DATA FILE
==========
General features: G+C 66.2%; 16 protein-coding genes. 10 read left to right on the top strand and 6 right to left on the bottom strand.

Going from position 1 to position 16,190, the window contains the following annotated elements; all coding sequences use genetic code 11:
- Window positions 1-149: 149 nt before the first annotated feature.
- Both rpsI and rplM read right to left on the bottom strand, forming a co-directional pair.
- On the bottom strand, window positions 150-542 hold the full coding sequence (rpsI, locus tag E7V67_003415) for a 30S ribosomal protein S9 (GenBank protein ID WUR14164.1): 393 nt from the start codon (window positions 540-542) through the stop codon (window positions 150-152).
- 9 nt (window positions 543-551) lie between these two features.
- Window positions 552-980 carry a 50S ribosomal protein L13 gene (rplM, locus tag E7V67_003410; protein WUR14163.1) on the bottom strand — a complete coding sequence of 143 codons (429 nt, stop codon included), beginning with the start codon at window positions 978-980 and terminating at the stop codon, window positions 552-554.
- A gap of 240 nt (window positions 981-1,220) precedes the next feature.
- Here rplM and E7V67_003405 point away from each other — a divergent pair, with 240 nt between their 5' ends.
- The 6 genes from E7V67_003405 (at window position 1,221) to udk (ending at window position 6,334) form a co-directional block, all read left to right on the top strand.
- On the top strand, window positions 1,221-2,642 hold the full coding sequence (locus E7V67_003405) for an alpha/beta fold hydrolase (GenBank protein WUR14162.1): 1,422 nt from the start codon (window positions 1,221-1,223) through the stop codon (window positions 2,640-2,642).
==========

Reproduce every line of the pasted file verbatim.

General features: G+C 66.2%; 16 protein-coding genes. 10 read left to right on the top strand and 6 right to left on the bottom strand.

Going from position 1 to position 16,190, the window contains the following annotated elements; all coding sequences use genetic code 11:
- Window positions 1-149: 149 nt before the first annotated feature.
- Both rpsI and rplM read right to left on the bottom strand, forming a co-directional pair.
- On the bottom strand, window positions 150-542 hold the full coding sequence (rpsI, locus tag E7V67_003415) for a 30S ribosomal protein S9 (GenBank protein ID WUR14164.1): 393 nt from the start codon (window positions 540-542) through the stop codon (window positions 150-152).
- 9 nt (window positions 543-551) lie between these two features.
- Window positions 552-980 carry a 50S ribosomal protein L13 gene (rplM, locus tag E7V67_003410; protein WUR14163.1) on the bottom strand — a complete coding sequence of 143 codons (429 nt, stop codon included), beginning with the start codon at window positions 978-980 and terminating at the stop codon, window positions 552-554.
- A gap of 240 nt (window positions 981-1,220) precedes the next feature.
- Here rplM and E7V67_003405 point away from each other — a divergent pair, with 240 nt between their 5' ends.
- The 6 genes from E7V67_003405 (at window position 1,221) to udk (ending at window position 6,334) form a co-directional block, all read left to right on the top strand.
- On the top strand, window positions 1,221-2,642 hold the full coding sequence (locus E7V67_003405) for an alpha/beta fold hydrolase (GenBank protein WUR14162.1): 1,422 nt from the start codon (window positions 1,221-1,223) through the stop codon (window positions 2,640-2,642).